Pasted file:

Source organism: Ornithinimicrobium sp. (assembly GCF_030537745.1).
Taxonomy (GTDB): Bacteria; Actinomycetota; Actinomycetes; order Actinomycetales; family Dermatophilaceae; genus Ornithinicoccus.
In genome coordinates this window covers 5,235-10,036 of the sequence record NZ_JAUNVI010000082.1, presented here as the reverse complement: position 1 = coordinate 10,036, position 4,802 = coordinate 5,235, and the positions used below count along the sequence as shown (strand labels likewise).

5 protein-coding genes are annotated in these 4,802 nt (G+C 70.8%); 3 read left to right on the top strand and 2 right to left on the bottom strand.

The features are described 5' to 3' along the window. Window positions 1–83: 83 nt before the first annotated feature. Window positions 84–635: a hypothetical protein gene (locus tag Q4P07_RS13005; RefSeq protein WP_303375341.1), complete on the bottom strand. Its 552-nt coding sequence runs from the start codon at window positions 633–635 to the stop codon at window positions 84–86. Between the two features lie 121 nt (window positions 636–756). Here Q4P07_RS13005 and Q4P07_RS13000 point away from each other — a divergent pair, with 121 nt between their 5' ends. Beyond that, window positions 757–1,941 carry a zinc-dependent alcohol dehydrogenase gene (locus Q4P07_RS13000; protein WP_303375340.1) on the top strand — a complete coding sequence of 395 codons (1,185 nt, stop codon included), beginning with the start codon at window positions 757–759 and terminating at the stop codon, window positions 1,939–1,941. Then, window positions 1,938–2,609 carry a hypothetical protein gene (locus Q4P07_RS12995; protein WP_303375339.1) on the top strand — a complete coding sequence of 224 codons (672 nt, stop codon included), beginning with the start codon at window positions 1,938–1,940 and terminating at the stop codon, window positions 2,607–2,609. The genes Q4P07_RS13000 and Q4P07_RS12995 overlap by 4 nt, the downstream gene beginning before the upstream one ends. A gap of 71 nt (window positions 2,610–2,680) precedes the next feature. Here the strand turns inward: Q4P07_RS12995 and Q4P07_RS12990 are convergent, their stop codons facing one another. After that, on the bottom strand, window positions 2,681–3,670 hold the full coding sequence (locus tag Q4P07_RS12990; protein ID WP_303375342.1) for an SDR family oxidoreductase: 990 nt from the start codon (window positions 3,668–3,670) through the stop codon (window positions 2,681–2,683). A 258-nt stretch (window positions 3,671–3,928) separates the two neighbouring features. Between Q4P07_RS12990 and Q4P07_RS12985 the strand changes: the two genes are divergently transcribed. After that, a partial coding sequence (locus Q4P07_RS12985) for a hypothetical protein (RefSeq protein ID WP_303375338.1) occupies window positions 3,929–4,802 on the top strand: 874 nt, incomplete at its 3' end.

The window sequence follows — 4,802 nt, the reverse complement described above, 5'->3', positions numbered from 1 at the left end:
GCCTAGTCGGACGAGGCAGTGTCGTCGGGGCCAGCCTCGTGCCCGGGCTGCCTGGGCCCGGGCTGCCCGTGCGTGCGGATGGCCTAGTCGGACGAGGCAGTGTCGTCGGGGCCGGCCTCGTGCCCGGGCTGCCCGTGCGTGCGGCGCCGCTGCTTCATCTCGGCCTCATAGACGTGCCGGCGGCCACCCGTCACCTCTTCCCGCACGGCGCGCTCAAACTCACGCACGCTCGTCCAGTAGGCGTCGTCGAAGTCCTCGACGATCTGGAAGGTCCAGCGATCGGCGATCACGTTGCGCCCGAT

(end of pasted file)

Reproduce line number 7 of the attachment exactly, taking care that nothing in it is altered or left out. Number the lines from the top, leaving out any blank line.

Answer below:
GCCTAGTCGGACGAGGCAGTGTCGTCGGGGCCAGCCTCGTGCCCGGGCTGCCTGGGCCCGGGCTGCCCGTGCGTGCGGATGGCCTAGTCGGACGAGGCAGTGTCGTCGGGGCCGGCCTCGTGCCCGGGCTGCCCGTGCGTGCGGCGCCGCTGCTTCATCTCGGCCTCATAGACGTGCCGGCGGCCACCCGTCACCTCTTCCCGCACGGCGCGCTCAAACTCACGCACGCTCGTCCAGTAGGCGTCGTCGAAGTCCTCGACGATCTGGAAGGTCCAGCGATCGGCGATCACGTTGCGCCCGAT